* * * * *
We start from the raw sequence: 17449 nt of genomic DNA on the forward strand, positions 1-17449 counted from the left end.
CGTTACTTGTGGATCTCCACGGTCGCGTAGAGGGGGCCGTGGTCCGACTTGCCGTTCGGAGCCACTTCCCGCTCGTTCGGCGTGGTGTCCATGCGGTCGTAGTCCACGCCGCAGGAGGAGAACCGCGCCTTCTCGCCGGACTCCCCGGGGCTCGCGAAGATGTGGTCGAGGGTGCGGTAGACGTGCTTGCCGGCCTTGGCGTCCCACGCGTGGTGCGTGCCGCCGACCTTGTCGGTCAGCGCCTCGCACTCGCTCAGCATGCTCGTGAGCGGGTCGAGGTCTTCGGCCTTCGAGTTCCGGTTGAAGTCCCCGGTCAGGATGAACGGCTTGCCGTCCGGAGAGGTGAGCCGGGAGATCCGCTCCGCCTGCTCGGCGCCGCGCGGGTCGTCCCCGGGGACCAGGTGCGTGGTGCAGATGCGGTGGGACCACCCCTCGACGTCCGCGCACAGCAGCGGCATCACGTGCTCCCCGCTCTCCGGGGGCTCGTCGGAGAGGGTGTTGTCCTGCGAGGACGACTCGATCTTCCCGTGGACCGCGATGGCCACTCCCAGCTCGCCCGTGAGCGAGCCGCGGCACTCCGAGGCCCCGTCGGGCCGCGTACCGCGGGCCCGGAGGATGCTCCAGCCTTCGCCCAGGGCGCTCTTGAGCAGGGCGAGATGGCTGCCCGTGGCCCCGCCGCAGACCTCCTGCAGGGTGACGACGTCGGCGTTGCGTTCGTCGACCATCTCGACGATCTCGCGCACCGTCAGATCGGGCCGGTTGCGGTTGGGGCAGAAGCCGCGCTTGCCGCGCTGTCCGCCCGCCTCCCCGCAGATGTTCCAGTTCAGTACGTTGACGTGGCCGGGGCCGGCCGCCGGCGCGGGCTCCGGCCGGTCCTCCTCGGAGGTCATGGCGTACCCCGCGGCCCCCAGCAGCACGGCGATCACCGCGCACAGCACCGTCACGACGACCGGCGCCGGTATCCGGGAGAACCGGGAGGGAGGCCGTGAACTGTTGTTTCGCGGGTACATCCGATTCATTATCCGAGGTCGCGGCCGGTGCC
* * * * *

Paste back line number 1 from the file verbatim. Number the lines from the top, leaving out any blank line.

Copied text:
We start from the raw sequence: 17449 nt of genomic DNA on the forward strand, positions 1-17449 counted from the left end.